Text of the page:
The amount a printing company is allowed to stray from any color is called the tolerance. Clients may specify an acceptable tolerance in a spec sheet or a conversation. If the label is simply artwork and text, the customer might be okay with a certain level of tolerance. If it contains a logo, with a proprietary brand color (think of Coca-Cola red or Home Depot orange, for example), we might see the tolerance at very low levels.

To determine whether a color falls within acceptable tolerance, the printing company can measure each color’s LAB values and then calculate the “distance” between the printed color and the color originally requested. This distance is called delta e. Delta e values range from very large differences (about 100.00) to very small (about 0.01). Most humans can’t detect the difference between two colors with a delta e of 2.0 or less.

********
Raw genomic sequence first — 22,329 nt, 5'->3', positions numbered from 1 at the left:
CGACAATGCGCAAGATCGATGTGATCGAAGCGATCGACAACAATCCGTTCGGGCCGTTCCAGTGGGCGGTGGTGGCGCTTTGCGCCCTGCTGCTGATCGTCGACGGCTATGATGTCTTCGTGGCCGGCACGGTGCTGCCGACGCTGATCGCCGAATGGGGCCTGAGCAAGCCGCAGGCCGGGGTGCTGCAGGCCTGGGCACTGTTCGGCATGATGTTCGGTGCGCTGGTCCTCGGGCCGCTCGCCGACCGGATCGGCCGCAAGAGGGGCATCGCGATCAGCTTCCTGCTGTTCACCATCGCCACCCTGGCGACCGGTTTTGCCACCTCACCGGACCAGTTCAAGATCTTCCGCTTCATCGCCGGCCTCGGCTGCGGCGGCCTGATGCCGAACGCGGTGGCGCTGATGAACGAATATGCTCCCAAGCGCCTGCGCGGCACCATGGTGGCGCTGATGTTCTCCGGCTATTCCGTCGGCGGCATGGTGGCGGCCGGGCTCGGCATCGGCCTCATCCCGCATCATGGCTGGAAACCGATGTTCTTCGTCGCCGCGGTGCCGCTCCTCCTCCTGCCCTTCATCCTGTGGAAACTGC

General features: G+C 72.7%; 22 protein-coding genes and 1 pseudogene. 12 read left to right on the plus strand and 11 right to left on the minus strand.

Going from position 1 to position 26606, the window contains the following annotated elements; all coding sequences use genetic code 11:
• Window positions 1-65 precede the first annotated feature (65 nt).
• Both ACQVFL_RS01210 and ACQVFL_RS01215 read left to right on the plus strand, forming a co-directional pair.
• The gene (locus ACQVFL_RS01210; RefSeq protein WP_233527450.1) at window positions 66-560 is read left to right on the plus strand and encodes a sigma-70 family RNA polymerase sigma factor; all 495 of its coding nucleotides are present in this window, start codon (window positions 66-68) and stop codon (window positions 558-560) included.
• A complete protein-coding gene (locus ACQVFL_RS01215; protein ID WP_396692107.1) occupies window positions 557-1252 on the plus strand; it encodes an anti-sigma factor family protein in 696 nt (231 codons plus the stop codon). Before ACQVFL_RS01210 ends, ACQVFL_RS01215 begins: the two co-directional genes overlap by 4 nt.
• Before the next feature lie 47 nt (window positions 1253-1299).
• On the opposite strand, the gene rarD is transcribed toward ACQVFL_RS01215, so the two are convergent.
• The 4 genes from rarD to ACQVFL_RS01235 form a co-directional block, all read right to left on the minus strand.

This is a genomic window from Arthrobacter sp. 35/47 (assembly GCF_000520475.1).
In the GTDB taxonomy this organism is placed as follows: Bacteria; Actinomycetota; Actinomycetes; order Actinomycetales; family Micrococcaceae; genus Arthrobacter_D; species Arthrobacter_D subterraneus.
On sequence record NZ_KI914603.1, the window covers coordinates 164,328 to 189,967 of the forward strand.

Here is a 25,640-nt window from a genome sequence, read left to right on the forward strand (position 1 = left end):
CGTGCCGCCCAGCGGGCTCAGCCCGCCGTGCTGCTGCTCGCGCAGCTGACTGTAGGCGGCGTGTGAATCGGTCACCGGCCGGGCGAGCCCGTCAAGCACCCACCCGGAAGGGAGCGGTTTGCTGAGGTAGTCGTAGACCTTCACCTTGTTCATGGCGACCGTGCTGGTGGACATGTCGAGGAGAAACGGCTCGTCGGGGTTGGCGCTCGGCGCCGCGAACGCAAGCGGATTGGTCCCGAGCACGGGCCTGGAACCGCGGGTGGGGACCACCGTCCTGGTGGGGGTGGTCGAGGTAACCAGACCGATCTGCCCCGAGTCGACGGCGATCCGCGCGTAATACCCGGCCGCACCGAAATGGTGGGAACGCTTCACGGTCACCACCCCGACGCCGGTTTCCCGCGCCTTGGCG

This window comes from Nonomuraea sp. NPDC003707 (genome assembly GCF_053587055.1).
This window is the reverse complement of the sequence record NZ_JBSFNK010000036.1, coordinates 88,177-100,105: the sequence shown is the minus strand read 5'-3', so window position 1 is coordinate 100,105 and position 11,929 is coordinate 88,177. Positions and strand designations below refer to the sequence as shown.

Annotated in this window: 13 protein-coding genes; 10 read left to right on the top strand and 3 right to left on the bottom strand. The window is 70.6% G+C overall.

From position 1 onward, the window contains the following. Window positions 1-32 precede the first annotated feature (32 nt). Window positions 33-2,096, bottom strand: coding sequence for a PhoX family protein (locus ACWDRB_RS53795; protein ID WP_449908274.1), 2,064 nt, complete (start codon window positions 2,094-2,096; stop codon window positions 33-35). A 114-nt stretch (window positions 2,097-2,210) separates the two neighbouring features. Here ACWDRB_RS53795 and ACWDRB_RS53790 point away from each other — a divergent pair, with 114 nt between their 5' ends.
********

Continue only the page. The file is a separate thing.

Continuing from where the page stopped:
Sometimes, tolerance isn’t much of an issue. If the requested colors fall within the CMYK gamut, then the print job should be relatively quick and affordable.

If the difference between your desired color and the closest CMYK color is outside of your tolerance range— say, 3.0 or more — you and your printer will have some decisions to make, taking into account your budget and timeline.

Typically, the thinking process goes like this:

  • How close can we get to the color using the CMYK gamut?
  • Can we use the extended CMYK+OVG gamut?
  • Should we purchase a spot color?

Any Questions?

At The Label Printers, we have the equipment, skills, and experience to achieve the colors you want for your label, making sure your product always hits the right tone. To learn more about the many things we think about when creating your labels, be sure to browse our Custom Label Buying Guide.

Download our FREE Label Buying Guide

Tags: Understanding Labels, Label Design, Product Labels